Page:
Use of Participatory Forest Management as a Strategy for Sustainability of Kazimzumbwi and Pugu Forest Reserves, Tanzania


  • E M Mkhai University of Dar es Salaam Library Services
  • J Nawe University of Dar es Salaam Library Services
  • P A Manda University of Dar es Salaam Library Services


Participatory Forest Management, Access to Information, Kazimzumbwi Forest Reserve, Pugu Forest Reserve, Tanzania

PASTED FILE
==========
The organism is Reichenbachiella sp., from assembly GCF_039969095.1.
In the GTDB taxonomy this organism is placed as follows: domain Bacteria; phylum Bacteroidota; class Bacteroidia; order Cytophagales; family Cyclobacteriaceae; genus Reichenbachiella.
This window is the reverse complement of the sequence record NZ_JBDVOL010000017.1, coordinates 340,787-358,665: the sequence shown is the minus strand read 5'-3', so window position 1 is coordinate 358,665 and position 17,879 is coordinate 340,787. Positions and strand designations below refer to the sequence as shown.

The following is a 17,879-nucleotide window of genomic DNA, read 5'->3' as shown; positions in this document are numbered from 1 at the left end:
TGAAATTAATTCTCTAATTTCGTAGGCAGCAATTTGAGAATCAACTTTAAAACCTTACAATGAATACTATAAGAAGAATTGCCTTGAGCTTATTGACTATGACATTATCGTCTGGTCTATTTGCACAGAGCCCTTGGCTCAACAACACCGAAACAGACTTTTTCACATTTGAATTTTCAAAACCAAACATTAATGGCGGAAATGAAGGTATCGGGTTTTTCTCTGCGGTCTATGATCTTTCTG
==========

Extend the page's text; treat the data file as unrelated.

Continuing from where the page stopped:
This study investigated the strategies for improving access to and use of information for forest management with particular reference to Kazimzumbwi and Pugu forest reserves in Coast Region located in the Pugu Hills area, about 20 km south-west of Dar es Salaam, in Tanzania. The review of literature and preliminary findings indicate that the majority of the people in developing countries, especially in rural areas depend on forests for multiple purposes such as construction materials, medicine, fodder, fuel wood, and domestic utensils. Moreover, the levels of forest degradation and deforestation are on the increase due to population pressure on forest resources, economic activities and climate change which are major challenges threatening forest resources. The findings also indicate that the Tanzania government recognises Participatory Forest Management (PFM) as a right strategy for effective forest management and sustainable forest use. Although PFM plays a central role in Tanzania ' s forest laws and policies, there is still a high rate of deforestation and forest degradation resulting in the reduction of forests to almost a half of the forests because of illegal activities. This could, to some extent, be attributed to rural communities ' inadequate access to and use of information for forest management. Since it is acknowledged that access to and use of information is critical in forest management it is recommended that the flow of information be closely monitored to minimise any obstructions. Secondly, the information communicated should be repackaged for ease of access and use by the majority of people, especially the targeted group in rural areas, who cannot understand scientific information. Thirdly, since general mass media, groups such as youth and women, awareness campaigns, and involvement in civil society activities are the real information transmission belts in communities, which bring immediate positive impacts, they should be effectively used by forest agencies.